MANAN AHMED: Thank you for having me, Amy. The latest that I’ve—that’s being reported through national and local media in
JUAN GONZALEZ: Well, Manan, given the forty-day mourning period declared by the People’s Party, how could the government even be considering going ahead with these elections, as we’re only talking about a little bit more than a week from now?
MANAN AHMED: Right, and that’s absolutely right. You know, it’s very hard to imagine an election taking place with campaigning and candidates standing, in the sense that if the government decides to go through with it, then the only clear indication would be that PLM-Q, the sort of the pro-government, pro-Musharraf party, has been put specifically in power. So the election, for all purposes, would appear to be rigged.
AMY GOODMAN: We’re going to go now to Britain to Tariq Ali, the British Pakistani historian, activist, commentator, one of the editors of the New Left Review, author of more than a dozen books, was recently back in Pakistan, where he was born. Tariq, talk about your response on Thursday when you heard the news, and talk about why Benazir Bhutto returned to
TARIQ ALI: Well, Amy, my first reaction was anger. I was livid that Bush and his acolytes in Britain had fixed this deal, pushing her to do a deal with Musharraf, forcing her to play a role, which, of course, she agreed to do—it has to be admitted—in Pakistan, which she was not capable of playing. She made some extremely injudicious remarks, saying that she would go back, she was the only person who could deal with terrorism, etc., etc. The fact was that this was not the case.
And, you know, to—I wrote at the time that it is a big, big problem when you try and arrange a political marriage between two parties who loathe each other. And so, Musharraf very rapidly, after her return, embarrassed her by instituting a state of emergency. And she then didn’t know whether to defend the state of emergency; finally, she attacked it. So the whole situation was a complete mess.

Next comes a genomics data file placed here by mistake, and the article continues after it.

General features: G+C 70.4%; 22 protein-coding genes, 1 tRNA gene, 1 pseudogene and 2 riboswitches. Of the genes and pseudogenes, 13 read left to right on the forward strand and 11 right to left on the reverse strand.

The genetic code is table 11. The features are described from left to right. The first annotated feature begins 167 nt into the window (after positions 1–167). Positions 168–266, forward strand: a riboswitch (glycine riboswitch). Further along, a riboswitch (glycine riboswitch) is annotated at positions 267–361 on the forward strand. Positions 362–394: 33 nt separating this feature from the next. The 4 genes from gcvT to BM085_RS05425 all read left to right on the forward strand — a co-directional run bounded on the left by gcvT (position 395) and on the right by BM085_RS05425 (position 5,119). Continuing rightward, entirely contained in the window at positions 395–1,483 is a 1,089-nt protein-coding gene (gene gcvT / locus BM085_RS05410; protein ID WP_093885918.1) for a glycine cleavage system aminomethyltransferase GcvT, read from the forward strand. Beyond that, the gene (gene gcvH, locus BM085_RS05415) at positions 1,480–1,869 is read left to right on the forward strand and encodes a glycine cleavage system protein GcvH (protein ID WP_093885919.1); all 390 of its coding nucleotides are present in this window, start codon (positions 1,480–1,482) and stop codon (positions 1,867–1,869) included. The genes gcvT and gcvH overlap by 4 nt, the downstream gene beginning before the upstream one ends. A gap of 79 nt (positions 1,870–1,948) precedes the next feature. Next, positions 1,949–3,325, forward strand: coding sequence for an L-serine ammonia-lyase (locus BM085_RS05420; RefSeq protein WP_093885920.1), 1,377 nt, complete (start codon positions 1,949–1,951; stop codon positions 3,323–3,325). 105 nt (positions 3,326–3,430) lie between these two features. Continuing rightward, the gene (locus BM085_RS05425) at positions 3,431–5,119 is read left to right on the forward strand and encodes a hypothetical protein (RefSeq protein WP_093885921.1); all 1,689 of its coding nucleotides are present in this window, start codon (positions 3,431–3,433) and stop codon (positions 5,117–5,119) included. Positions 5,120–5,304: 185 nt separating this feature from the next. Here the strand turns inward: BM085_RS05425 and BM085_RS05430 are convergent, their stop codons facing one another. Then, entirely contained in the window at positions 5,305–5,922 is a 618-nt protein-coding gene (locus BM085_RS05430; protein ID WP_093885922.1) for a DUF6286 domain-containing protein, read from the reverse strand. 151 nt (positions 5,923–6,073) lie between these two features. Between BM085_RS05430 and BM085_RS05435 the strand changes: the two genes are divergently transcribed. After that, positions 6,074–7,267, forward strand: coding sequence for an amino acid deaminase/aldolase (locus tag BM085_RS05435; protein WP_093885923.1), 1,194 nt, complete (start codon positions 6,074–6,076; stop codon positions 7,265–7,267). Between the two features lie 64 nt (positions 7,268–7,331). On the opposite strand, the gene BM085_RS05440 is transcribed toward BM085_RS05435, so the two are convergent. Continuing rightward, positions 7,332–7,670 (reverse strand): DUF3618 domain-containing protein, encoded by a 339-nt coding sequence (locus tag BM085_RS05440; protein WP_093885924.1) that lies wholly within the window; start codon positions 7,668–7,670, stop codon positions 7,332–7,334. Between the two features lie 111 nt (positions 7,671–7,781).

And now, everyone in
I mean, I think Musharraf’s days are numbered. I don’t think he will be, even if he has this fake election in a week or ten days’ time, which Bush is forcing him to do—I mean, I cannot understand, for the life of me, how the President of the United States can be so isolated and remote from reality as to insist that an election goes ahead when one of the central political leaders in the country, backed by Washington, has just been assassinated. I mean, what the hell are they going to achieve from this election? Nothing. It will not give legitimacy to anyone. It will create possibly, very rapidly afterwards, a new crisis, and then they will have to have a new military leader stepping in.
AMY GOODMAN: We’re talking to Tariq Ali, a British Pakistani historian, activist, commentator; also Manan Ahmed, historian of modern
AMY GOODMAN: For our radio listeners, you can go to our website to see the video images that we show throughout the broadcast today on
JUAN GONZALEZ: Yes, I’d like to ask Tariq Ali, I was struck by your counter-posing the physical courage of Benazir Bhutto with some of the lack of political courage. And this is something that you’ve remarked in many of your articles in the past, including interviews you had with her. I remember one article where you talked about a 1988 interview, I think it was, that you had with her when she was prime minister and how she was hemmed in by the political forces in